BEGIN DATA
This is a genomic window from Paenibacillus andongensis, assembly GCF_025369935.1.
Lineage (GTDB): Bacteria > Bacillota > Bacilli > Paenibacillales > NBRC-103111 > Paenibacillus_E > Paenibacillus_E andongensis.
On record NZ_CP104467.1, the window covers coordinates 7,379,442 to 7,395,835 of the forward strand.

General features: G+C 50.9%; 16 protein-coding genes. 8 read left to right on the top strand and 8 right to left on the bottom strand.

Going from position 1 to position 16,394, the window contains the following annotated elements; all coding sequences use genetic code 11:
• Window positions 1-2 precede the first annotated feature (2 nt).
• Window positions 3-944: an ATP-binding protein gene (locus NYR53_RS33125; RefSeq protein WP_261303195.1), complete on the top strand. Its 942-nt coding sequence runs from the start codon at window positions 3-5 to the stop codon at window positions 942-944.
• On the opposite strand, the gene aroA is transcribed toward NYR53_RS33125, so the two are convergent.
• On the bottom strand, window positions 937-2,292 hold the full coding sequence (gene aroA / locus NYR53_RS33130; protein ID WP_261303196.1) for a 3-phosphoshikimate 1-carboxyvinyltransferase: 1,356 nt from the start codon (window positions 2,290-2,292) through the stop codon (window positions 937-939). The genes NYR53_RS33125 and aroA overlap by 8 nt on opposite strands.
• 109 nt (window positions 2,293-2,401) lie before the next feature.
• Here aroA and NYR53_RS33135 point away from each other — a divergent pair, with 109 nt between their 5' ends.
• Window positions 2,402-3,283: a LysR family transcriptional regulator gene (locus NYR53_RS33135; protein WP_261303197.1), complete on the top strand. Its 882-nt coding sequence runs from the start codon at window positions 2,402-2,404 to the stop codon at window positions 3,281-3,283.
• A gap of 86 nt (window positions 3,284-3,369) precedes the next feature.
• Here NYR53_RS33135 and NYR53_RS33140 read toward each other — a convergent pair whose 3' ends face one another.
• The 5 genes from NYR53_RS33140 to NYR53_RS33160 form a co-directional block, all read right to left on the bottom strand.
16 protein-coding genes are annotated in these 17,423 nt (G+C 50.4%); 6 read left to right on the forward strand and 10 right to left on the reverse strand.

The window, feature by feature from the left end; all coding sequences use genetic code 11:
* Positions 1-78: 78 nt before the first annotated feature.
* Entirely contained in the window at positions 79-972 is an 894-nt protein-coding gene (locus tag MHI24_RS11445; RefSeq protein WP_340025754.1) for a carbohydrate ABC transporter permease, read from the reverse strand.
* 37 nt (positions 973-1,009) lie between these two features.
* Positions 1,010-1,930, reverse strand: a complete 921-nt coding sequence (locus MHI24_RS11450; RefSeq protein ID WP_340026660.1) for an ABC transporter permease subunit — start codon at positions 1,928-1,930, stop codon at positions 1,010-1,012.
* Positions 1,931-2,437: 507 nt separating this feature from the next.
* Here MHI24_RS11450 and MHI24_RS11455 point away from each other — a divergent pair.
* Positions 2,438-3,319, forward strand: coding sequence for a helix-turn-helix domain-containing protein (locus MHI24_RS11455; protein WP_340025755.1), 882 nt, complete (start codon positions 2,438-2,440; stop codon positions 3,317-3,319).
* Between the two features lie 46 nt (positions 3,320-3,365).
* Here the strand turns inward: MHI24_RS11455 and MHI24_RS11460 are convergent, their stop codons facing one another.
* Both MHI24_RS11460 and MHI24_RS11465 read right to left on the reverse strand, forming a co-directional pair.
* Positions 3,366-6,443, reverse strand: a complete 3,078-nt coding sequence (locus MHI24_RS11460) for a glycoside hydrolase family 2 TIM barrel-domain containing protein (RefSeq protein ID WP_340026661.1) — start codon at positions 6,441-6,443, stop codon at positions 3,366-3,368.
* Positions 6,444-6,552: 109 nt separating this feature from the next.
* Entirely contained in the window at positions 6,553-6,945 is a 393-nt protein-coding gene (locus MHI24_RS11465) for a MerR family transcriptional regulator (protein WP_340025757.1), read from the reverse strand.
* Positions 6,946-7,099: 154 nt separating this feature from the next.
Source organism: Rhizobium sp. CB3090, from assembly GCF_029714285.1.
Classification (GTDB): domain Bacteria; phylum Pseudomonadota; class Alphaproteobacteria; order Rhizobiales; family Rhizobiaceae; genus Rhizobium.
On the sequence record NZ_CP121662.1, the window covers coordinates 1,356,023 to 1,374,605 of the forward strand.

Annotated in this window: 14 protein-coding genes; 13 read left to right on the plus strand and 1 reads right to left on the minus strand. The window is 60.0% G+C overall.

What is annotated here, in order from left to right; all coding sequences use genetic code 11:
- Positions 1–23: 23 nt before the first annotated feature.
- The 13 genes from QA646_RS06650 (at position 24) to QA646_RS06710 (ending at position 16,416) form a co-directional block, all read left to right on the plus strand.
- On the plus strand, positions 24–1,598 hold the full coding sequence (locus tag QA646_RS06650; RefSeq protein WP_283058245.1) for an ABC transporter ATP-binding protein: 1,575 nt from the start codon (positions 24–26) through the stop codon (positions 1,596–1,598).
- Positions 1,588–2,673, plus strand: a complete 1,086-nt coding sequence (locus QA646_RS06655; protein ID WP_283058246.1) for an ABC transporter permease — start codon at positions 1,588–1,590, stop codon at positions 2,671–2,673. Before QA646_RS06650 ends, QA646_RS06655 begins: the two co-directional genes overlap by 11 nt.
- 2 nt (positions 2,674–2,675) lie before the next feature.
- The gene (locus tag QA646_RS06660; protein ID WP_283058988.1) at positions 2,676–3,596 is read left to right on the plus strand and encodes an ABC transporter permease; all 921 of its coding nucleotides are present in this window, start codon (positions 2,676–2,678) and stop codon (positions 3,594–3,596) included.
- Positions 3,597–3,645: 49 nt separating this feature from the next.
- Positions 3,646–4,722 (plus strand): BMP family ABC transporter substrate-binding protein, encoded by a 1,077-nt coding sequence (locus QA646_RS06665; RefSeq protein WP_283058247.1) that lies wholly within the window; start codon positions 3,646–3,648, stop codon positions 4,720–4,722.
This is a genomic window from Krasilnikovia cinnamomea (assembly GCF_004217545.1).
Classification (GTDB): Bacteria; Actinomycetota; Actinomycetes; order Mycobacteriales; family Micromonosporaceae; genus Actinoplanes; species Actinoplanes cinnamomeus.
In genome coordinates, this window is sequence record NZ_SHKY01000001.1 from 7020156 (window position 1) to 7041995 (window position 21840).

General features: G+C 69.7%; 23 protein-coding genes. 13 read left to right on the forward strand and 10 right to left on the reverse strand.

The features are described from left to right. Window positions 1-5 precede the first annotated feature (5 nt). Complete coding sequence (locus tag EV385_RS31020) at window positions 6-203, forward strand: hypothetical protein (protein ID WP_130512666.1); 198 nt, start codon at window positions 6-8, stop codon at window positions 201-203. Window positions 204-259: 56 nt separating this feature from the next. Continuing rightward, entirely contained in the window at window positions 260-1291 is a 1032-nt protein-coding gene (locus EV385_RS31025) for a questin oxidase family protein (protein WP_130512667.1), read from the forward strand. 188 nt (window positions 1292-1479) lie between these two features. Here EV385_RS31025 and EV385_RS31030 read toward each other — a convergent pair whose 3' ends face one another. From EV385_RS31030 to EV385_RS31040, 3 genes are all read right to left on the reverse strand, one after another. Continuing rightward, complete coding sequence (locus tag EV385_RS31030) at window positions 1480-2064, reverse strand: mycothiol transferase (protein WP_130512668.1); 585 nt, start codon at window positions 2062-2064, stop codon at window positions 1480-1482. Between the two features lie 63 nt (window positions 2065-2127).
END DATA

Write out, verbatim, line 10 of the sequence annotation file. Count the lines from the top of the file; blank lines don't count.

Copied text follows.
• 109 nt (window positions 2,293-2,401) lie before the next feature.